In my 20 years of living in Durango, I believe the word I hear mispronounced all kinds of different ways is Vallecito.
It’s a beautiful-sounding Spanish word when pronounced correctly. For those of us who speak only English, trying to pronounce Vallecito can take on a less-than-harmonious quality.
Vallecito means “little valley.” In this little valley sits one of the prettiest reservoirs you’ll ever see. It is called Vallecito.
Vallecito is approximately 18 miles northeast of Durango. The dam and reservoir were completed in 1941. The reservoir has a surface area of 2,720 acres or 4.3 square miles. And if you’re really into details, it has a maximum capacity of 125,400 acre-feet of water.
All that technical information helps create a fantastic fishery. Vallecito is one of the few lakes I know of with sustainable and catchable populations of brown trout, rainbow trout, northern pike, walleye pike, smallmouth bass and kokanee salmon. That should be enough variety to keep any fly-fisherman happy.
Typically, the pike are what most fly-fishermen go after in the spring. The warmth of summer has the bass and trout ready to eat all kind of flies. The coolness and colors of fall have the kokanee moving up Vallecito and Grimes creeks for spawning. And hiding underneath the Kokanee are big brown trout waiting for the kokanees’ eggs.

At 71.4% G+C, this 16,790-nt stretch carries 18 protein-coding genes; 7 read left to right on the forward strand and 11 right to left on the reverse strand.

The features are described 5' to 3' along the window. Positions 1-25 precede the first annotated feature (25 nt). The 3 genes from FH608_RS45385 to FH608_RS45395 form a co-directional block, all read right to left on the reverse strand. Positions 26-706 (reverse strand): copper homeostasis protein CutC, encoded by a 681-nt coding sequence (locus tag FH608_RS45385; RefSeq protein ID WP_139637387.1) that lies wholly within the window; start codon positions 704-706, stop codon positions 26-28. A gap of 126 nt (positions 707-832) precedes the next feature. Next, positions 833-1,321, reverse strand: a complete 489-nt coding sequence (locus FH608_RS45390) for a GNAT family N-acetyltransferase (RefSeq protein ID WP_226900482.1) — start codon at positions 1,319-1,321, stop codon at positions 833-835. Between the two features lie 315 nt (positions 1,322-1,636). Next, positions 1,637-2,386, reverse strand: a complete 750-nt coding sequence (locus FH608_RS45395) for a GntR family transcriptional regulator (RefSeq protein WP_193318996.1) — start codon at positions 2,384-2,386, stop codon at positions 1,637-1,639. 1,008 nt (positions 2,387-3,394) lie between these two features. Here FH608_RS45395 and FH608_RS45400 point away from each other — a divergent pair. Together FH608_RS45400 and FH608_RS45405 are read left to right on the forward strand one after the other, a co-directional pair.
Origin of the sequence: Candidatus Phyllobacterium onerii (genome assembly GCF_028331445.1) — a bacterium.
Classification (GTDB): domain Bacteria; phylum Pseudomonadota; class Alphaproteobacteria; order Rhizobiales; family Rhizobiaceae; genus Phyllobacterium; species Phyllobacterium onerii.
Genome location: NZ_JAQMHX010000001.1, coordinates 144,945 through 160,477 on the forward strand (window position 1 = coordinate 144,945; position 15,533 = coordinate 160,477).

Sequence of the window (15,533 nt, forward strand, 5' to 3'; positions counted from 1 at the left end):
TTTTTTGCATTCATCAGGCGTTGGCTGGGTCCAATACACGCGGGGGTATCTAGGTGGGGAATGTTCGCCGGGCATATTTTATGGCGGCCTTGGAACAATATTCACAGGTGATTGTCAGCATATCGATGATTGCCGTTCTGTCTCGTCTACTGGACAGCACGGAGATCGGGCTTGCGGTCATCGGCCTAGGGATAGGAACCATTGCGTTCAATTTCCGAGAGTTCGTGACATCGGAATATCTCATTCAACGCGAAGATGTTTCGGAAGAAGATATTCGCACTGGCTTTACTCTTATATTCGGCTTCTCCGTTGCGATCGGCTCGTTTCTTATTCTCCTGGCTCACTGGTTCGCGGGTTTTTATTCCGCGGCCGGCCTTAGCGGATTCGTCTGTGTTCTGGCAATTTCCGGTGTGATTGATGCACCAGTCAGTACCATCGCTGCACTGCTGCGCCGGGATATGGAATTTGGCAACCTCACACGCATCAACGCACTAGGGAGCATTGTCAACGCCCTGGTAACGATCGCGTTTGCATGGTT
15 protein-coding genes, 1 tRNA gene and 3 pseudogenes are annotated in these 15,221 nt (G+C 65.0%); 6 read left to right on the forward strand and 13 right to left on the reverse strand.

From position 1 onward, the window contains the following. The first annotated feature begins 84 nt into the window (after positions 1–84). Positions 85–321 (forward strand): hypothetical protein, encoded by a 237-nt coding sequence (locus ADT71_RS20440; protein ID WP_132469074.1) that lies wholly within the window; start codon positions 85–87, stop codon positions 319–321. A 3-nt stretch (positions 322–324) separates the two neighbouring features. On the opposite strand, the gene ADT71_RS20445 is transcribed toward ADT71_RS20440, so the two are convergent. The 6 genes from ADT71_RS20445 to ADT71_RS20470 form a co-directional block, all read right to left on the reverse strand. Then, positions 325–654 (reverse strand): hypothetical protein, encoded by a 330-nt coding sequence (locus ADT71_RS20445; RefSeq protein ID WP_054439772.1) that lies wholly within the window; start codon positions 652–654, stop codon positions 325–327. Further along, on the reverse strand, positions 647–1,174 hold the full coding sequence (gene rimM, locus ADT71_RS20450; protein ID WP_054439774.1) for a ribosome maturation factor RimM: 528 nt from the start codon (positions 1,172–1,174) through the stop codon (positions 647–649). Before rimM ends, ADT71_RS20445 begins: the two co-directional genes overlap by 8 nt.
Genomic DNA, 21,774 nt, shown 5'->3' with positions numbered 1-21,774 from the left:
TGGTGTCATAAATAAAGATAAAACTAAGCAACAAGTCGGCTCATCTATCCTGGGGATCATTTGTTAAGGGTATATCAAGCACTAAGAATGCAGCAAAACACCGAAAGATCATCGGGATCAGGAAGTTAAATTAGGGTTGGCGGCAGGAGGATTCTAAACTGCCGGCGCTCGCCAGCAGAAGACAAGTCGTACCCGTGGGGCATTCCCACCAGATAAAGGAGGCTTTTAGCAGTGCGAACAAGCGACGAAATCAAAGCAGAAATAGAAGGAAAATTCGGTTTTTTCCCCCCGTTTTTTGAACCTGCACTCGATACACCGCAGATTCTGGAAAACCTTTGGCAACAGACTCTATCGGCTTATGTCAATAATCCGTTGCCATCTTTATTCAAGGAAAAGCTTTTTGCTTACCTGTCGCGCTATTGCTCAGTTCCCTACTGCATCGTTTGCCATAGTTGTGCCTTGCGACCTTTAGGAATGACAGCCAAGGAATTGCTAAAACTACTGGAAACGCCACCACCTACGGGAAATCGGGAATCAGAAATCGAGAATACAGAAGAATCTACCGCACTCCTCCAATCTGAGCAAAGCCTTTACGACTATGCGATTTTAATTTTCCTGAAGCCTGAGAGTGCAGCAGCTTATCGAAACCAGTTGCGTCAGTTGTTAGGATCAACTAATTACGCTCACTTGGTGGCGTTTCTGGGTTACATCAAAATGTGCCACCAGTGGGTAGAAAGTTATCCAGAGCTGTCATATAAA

As it now is fall, this is a great time to head to the lake for a twofer.
Because the kokanee have things on their minds other than eating, catching them can be challenging and takes patience. I use a 5-weight rod with a Clouser minnow. As the creeks can be shallow, a heavily weighted fly is not necessary. Stripping the fly slowly in front of their noses works best for me.
If the Clouser doesn’t get them to eat, I go to an egg pattern. I put a tiny split shot about four inches above the egg pattern. This allows the egg to imitate an egg floating just off the bottom.
If you’re fishing in a deeper pool, everything can change in a hurry. The big browns are cruising beneath the kokanee. They are hungry and will hit Clousers, egg patterns, Woolly Buggers or most anything you want to strip through the pools. I have slowly stripped a Clouser through a pool right in front of a Kokanee, only to have it devoured by a big brown seemingly coming out of nowhere. For me, fly-fishing for one species only to have something else attack my fly makes for a great day.
While stalking kokanee, be sure and take a camera. Not for taking pictures of the fish, but of bald eagles sitting in the trees. The eagles also are waiting for the kokanee and will pick them out of shallow streams. In fact, one way to find kokanee is look for eagles. They’re sort of like bird dogs pointing out the prey.
Even with the recent rain, a boat is not necessary when looking for the kokanee. Park in a public spot at the north end of the lake and walk to the creeks. Be careful walking as the ground is saturated and can be very soft. Sinking up to your knees is not unheard of.
If you’re taking your boat to the north end of the lake, be alert for floating debris and shallow water. They can ruin your day.
Also, duck and goose season is open. These hunters are well camouflaged and hard to spot. Be careful and don’t run through their spread of decoys.
Reach Don Oliver at firstname.lastname@example.org.